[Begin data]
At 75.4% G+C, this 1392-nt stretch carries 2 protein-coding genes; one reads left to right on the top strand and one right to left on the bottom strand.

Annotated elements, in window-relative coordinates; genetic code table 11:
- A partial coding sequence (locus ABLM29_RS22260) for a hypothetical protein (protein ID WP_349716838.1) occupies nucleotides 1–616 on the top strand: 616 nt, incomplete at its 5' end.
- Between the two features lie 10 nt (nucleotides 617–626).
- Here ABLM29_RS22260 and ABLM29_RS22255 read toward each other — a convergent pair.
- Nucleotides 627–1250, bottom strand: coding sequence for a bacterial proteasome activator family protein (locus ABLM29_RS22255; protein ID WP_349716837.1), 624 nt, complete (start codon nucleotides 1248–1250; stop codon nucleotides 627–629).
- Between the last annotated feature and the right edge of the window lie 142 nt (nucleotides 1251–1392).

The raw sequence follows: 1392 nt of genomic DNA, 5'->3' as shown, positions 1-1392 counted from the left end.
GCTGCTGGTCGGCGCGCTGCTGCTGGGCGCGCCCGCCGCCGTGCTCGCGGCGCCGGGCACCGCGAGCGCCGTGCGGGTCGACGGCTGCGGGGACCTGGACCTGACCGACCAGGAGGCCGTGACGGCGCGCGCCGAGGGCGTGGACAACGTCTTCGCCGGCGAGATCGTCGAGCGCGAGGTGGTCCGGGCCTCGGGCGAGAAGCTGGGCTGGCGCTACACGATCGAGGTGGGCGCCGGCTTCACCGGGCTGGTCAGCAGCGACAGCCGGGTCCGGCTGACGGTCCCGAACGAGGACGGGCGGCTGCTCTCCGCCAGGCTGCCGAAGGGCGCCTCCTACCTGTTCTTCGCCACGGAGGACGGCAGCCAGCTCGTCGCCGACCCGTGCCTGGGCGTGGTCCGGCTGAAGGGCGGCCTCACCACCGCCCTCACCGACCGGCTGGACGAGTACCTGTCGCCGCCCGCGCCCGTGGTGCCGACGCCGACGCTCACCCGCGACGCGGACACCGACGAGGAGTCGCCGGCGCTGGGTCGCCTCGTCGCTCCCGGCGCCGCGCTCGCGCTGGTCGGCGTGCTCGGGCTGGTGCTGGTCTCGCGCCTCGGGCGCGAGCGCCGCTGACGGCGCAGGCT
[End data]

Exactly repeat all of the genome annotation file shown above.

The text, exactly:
At 75.4% G+C, this 1392-nt stretch carries 2 protein-coding genes; one reads left to right on the top strand and one right to left on the bottom strand.

Annotated elements, in window-relative coordinates; genetic code table 11:
- A partial coding sequence (locus ABLM29_RS22260) for a hypothetical protein (protein ID WP_349716838.1) occupies nucleotides 1–616 on the top strand: 616 nt, incomplete at its 5' end.
- Between the two features lie 10 nt (nucleotides 617–626).
- Here ABLM29_RS22260 and ABLM29_RS22255 read toward each other — a convergent pair.
- Nucleotides 627–1250, bottom strand: coding sequence for a bacterial proteasome activator family protein (locus ABLM29_RS22255; protein ID WP_349716837.1), 624 nt, complete (start codon nucleotides 1248–1250; stop codon nucleotides 627–629).
- Between the last annotated feature and the right edge of the window lie 142 nt (nucleotides 1251–1392).

The raw sequence follows: 1392 nt of genomic DNA, 5'->3' as shown, positions 1-1392 counted from the left end.
GCTGCTGGTCGGCGCGCTGCTGCTGGGCGCGCCCGCCGCCGTGCTCGCGGCGCCGGGCACCGCGAGCGCCGTGCGGGTCGACGGCTGCGGGGACCTGGACCTGACCGACCAGGAGGCCGTGACGGCGCGCGCCGAGGGCGTGGACAACGTCTTCGCCGGCGAGATCGTCGAGCGCGAGGTGGTCCGGGCCTCGGGCGAGAAGCTGGGCTGGCGCTACACGATCGAGGTGGGCGCCGGCTTCACCGGGCTGGTCAGCAGCGACAGCCGGGTCCGGCTGACGGTCCCGAACGAGGACGGGCGGCTGCTCTCCGCCAGGCTGCCGAAGGGCGCCTCCTACCTGTTCTTCGCCACGGAGGACGGCAGCCAGCTCGTCGCCGACCCGTGCCTGGGCGTGGTCCGGCTGAAGGGCGGCCTCACCACCGCCCTCACCGACCGGCTGGACGAGTACCTGTCGCCGCCCGCGCCCGTGGTGCCGACGCCGACGCTCACCCGCGACGCGGACACCGACGAGGAGTCGCCGGCGCTGGGTCGCCTCGTCGCTCCCGGCGCCGCGCTCGCGCTGGTCGGCGTGCTCGGGCTGGTGCTGGTCTCGCGCCTCGGGCGCGAGCGCCGCTGACGGCGCAGGCT